Facelifts May Be Safe for Seniors Over 75
Sept. 22, 2004 -- A facelift for grandma may not be as risky as once thought. New research shows that older adults over age 75 have about the same risk of complications following facelifts as middle-aged adults of comparable health.
Researchers say the findings show that overall health status rather than age should guide doctors and patients in making decisions about cosmetic surgical procedures.
"Preoperative counseling should emphasize patient health status rather than age when considering the risk of post-operative complications," write researcher Ferdinand F. Becker, MD, of the University of Florida College of Medicine at Gainesville, and colleagues. "We find the facelift experience of patients 75 and older to be a reasonably safe one."
Researchers say that the number of cosmetic procedures among older adults is increasing dramatically as more and more people are living longer and enjoying better health. For example, since 1999 the number of cosmetic procedures in people aged 70-79 has doubled, and that number has quadrupled in those over 80.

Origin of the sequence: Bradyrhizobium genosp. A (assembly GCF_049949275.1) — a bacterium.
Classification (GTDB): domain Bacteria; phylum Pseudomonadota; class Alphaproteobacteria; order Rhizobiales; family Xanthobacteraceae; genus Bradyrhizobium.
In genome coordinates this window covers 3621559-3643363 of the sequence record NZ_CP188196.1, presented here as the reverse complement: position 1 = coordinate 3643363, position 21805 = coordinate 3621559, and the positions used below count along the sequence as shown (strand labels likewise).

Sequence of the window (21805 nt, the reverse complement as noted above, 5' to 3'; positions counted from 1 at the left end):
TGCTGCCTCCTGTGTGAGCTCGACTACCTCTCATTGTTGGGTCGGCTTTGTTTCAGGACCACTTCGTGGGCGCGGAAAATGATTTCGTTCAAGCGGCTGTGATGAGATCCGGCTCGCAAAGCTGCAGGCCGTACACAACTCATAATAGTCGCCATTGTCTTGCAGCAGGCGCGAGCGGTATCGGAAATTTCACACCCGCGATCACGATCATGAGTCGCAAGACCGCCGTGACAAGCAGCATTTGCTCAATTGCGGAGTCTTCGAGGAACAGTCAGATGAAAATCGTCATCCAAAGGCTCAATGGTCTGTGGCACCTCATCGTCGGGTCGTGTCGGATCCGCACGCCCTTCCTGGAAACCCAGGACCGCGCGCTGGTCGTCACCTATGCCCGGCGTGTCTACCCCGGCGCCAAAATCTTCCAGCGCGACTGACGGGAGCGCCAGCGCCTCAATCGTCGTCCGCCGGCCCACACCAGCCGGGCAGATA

Face-lifts May Be Safe for Elderly
The study, which appears in the current issue of the Archives of Facial Plastic Surgery, compared the risk of surgical and anesthesia complications after facelift in people 75 years and older versus those aged 45 to 61 years old.
Researchers reviewed the records of two groups of patients who had a facelift performed by a single plastic surgeon in private practice from 1998 to 2002. The average age of the older group was 79 years (33 patients) and the average age of the younger group was 54 years (74 patients).
The study showed that five patients in the older group had complications, such as fluid accumulation at the surgery site or delayed wound healing, after surgery compared with seven in the younger group. Nausea or vomiting after surgery occurred in three patients in the younger group only.
No major complications were reported within six months after the facelifts were performed.
Among healthy patients and those with well-controlled diseases such as asthma, diabetes, or high blood pressure, researchers found there was no statistical difference in the number of complications between the older and younger groups.
As with any surgical procedure, researchers say complications are a consideration and should be discussed beforehand. But they say these findings show that it's more appropriate to gauge the risk of potential complications based on the person's health rather than chronological age.